Ka Papa Loʻi ʻo Kānewai keeps kalo local

Native Hawaiian varieties are intended to ward off biocolonialism and hybridization of the important plant
Manaʻo, an ʻŌlelo Hawaiʻi major at UH Mānoa, pulls weeds from the sides of the loʻi to prevent them from stealing nutrients from the kalo.
Manaʻo, an ʻŌlelo Hawaiʻi major at UH Mānoa, pulls weeds from the sides of the loʻi to prevent them from stealing nutrients from the kalo.
Hiʻilawe Neves

When it comes to kalo, Ka Papa Loʻi ʻo Kānewai isn’t cultivating plants for store-bought poi.

This cultural garden at the University of Hawaiʻi at Mānoa has a greater purpose, providing cultural lessons as a part of Hawaiʻinuiākea, the only college of indigenous knowledge in a Research I institution in the United States.

“It’s powerful to be this entity,” said Makahiapo Cashman, the garden’s director, who opens the facilities to the public at least once a month, on the first Saturday.

One of the main attractions of this garden is the kalo patch, and about 100 people showed up earlier this month to tend it, a workshop traditionally known as koele, during which people learn how to hehihehi (stomp on), hoʻpuʻupuʻu (crush) and hoʻomaemae (clean) the plants.

“We have about 68 of the 74 of the different native Hawaiian varieties” of kalo, staff member Elenakila Akau said. “People get the opportunity to see the different kalo we have here that you don’t get to see every day. Most of the poi you see in stores is all one (non-Hawaiian) kalo or mixed kalo.”

For Ka Papa Loʻi ʻo Kānewai, there is an ongoing struggle to get funds to support these sorts of educational efforts and to keep the kalo repository sustained, Cashman said. First Saturday work days are supported right now by a Student Activity and Program Fee Board grant through UH, but that’s not a guaranteed funding source.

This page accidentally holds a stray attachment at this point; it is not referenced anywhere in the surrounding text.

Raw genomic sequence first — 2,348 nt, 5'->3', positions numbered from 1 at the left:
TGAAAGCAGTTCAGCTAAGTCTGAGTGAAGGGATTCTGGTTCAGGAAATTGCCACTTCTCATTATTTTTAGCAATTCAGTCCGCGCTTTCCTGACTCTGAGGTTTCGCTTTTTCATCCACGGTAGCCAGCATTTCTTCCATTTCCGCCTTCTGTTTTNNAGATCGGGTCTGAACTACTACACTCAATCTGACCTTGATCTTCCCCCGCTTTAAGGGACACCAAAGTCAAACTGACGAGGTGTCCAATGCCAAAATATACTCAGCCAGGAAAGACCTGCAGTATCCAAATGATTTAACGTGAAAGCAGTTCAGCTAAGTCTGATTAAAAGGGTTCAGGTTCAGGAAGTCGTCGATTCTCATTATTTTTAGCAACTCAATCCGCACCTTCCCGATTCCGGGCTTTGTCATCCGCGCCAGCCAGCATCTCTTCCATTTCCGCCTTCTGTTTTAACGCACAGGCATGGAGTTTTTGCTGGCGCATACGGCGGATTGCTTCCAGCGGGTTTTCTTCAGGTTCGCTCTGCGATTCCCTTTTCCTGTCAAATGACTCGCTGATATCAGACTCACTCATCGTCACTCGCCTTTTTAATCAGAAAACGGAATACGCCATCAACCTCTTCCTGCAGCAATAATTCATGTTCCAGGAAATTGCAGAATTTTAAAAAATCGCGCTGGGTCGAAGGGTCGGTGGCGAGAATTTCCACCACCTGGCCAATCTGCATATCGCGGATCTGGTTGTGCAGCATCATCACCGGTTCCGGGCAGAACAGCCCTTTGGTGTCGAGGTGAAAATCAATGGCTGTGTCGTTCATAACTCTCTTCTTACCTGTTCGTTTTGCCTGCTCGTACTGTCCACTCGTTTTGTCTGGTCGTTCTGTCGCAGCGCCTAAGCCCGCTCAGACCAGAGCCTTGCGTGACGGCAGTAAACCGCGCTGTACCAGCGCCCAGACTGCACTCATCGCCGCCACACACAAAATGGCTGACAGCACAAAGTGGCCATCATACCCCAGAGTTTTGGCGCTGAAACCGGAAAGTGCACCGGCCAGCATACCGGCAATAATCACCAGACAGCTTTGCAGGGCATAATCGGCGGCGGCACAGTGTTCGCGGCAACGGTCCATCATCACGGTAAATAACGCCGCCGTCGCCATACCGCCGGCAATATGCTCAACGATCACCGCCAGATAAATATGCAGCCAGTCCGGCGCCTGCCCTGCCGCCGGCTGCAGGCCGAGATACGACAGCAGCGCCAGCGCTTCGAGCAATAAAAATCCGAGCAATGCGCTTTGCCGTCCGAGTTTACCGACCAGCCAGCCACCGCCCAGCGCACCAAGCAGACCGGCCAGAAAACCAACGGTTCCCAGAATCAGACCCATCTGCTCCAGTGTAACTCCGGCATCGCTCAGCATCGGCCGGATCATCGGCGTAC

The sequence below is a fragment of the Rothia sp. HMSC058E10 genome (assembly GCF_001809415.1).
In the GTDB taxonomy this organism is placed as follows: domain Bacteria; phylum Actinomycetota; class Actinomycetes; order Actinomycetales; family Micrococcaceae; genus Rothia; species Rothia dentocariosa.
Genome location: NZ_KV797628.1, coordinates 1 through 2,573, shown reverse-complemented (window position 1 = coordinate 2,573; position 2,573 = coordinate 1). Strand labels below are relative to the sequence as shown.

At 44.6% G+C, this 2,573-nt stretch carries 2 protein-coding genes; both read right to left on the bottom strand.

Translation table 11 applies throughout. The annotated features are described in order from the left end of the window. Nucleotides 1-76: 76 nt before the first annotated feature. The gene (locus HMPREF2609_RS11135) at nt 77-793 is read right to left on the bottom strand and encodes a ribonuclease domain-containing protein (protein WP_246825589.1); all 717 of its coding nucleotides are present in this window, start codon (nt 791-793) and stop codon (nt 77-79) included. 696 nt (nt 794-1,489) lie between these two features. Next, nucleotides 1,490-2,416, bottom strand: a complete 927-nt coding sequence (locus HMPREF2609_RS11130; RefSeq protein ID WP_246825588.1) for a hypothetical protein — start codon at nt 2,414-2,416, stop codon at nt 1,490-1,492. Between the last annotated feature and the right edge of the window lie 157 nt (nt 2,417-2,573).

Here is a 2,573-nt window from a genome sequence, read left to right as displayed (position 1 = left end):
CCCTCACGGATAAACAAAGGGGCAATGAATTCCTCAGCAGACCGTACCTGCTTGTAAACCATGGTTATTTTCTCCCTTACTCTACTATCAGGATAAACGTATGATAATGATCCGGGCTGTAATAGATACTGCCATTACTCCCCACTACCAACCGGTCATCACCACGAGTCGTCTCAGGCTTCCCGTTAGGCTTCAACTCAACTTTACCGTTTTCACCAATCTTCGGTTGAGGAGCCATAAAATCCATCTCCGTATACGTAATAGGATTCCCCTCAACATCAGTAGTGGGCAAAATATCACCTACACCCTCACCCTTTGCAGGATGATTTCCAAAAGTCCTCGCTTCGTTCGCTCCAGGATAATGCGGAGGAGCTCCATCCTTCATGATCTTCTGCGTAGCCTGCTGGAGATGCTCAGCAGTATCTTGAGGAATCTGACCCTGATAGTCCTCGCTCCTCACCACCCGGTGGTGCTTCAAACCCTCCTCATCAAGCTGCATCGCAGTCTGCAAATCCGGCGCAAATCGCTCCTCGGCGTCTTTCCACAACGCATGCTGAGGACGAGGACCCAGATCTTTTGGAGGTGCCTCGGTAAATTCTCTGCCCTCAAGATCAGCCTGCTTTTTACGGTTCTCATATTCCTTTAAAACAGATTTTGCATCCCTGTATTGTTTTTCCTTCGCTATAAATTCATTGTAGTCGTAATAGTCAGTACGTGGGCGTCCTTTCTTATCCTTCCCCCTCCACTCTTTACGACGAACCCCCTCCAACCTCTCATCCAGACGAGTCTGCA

“When we think of Hāloa as an older sibling, it symbolizes the connection of ʻāina to people, emphasizing familial relationships and the responsibility we have to nurture the environment as we would our own family,” said kalo farmer Ikaikaloha Vares-Young, who regularly attends the workshops at Ka Papa Loʻi ʻo Kānewai. “And, in return, our older sibling will make sure we never go hungry, just like an older sibling would.”

Vares-Young, from Waiheʻe on Oʻahu, grows ʻeleʻele mākoko, piko kea and kāī kalo, which he brought from Kauaʻi. Those are all varieties of kalo native to these islands.

“I don’t believe that GMO-ing our native varieties of kalo is a good thing to do,” Vares-Young said. “Native varieties have been cultivated over multiple generations and have adapted to specific environments. GMOs could threaten the genetic diversity as well as integrity of these varieties. This monopoly raised concerns about biodiversity loss, farmer dependency, and environmental impacts due to increased use of roundup.”

Researchers at UH’s College of Tropical Agriculture and Human Resources, for example, have experimented with Kalo Hawaiʻi, a Lehua variety found on Maui. The college released a report on these experiments in 2009 documenting how the study of the kalo (taro) genome in Hawai‘i had not always been a magnet for criticism and also documenting ways in which kalo has historical resistance to blight.

“I think the stories, kuleana and names are important,” garden director Cashman said. “This (kalo) was used for medicine. This one was used for ceremonies. So when you start manipulating it, then you take away that opportunity for us to use it ceremonially and use it as it was supposed to be, it’s what we lose.”

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